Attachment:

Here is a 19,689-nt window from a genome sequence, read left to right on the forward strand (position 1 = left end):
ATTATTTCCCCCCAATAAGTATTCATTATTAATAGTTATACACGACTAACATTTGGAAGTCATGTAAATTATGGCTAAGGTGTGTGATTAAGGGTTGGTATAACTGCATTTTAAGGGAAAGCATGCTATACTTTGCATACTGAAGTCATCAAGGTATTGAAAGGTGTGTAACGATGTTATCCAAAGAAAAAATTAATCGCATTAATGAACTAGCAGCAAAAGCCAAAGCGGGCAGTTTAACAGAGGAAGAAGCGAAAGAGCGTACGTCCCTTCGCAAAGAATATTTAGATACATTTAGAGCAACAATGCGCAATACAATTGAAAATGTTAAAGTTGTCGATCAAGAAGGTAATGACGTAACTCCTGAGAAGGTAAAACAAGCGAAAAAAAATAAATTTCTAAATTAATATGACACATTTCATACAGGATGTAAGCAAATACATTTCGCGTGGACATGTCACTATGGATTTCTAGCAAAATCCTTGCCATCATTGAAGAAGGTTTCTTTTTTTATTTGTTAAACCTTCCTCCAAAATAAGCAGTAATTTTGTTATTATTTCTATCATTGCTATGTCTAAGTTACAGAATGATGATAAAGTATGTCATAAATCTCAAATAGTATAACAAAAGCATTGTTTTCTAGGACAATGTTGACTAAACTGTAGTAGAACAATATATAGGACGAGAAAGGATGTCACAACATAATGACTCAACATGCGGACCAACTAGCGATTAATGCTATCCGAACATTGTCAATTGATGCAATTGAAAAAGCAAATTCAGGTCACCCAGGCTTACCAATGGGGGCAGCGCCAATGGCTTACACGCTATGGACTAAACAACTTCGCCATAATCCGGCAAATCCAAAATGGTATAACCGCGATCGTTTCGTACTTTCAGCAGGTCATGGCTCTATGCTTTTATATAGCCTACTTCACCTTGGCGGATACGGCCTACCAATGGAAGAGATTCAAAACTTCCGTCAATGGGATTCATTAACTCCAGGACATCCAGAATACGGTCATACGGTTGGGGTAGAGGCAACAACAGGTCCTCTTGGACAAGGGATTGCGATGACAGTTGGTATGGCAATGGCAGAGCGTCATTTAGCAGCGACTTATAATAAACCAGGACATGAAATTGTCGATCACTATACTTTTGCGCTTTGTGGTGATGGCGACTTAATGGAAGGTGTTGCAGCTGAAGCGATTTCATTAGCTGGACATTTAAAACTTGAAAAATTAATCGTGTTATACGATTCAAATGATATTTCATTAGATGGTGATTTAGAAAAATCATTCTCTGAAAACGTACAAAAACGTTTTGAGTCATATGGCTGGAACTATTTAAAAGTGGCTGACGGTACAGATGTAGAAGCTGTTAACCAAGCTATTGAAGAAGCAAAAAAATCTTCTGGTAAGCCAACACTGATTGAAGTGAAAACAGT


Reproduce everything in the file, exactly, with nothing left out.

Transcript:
Here is a 19,689-nt window from a genome sequence, read left to right on the forward strand (position 1 = left end):
ATTATTTCCCCCCAATAAGTATTCATTATTAATAGTTATACACGACTAACATTTGGAAGTCATGTAAATTATGGCTAAGGTGTGTGATTAAGGGTTGGTATAACTGCATTTTAAGGGAAAGCATGCTATACTTTGCATACTGAAGTCATCAAGGTATTGAAAGGTGTGTAACGATGTTATCCAAAGAAAAAATTAATCGCATTAATGAACTAGCAGCAAAAGCCAAAGCGGGCAGTTTAACAGAGGAAGAAGCGAAAGAGCGTACGTCCCTTCGCAAAGAATATTTAGATACATTTAGAGCAACAATGCGCAATACAATTGAAAATGTTAAAGTTGTCGATCAAGAAGGTAATGACGTAACTCCTGAGAAGGTAAAACAAGCGAAAAAAAATAAATTTCTAAATTAATATGACACATTTCATACAGGATGTAAGCAAATACATTTCGCGTGGACATGTCACTATGGATTTCTAGCAAAATCCTTGCCATCATTGAAGAAGGTTTCTTTTTTTATTTGTTAAACCTTCCTCCAAAATAAGCAGTAATTTTGTTATTATTTCTATCATTGCTATGTCTAAGTTACAGAATGATGATAAAGTATGTCATAAATCTCAAATAGTATAACAAAAGCATTGTTTTCTAGGACAATGTTGACTAAACTGTAGTAGAACAATATATAGGACGAGAAAGGATGTCACAACATAATGACTCAACATGCGGACCAACTAGCGATTAATGCTATCCGAACATTGTCAATTGATGCAATTGAAAAAGCAAATTCAGGTCACCCAGGCTTACCAATGGGGGCAGCGCCAATGGCTTACACGCTATGGACTAAACAACTTCGCCATAATCCGGCAAATCCAAAATGGTATAACCGCGATCGTTTCGTACTTTCAGCAGGTCATGGCTCTATGCTTTTATATAGCCTACTTCACCTTGGCGGATACGGCCTACCAATGGAAGAGATTCAAAACTTCCGTCAATGGGATTCATTAACTCCAGGACATCCAGAATACGGTCATACGGTTGGGGTAGAGGCAACAACAGGTCCTCTTGGACAAGGGATTGCGATGACAGTTGGTATGGCAATGGCAGAGCGTCATTTAGCAGCGACTTATAATAAACCAGGACATGAAATTGTCGATCACTATACTTTTGCGCTTTGTGGTGATGGCGACTTAATGGAAGGTGTTGCAGCTGAAGCGATTTCATTAGCTGGACATTTAAAACTTGAAAAATTAATCGTGTTATACGATTCAAATGATATTTCATTAGATGGTGATTTAGAAAAATCATTCTCTGAAAACGTACAAAAACGTTTTGAGTCATATGGCTGGAACTATTTAAAAGTGGCTGACGGTACAGATGTAGAAGCTGTTAACCAAGCTATTGAAGAAGCAAAAAAATCTTCTGGTAAGCCAACACTGATTGAAGTGAAAACAGT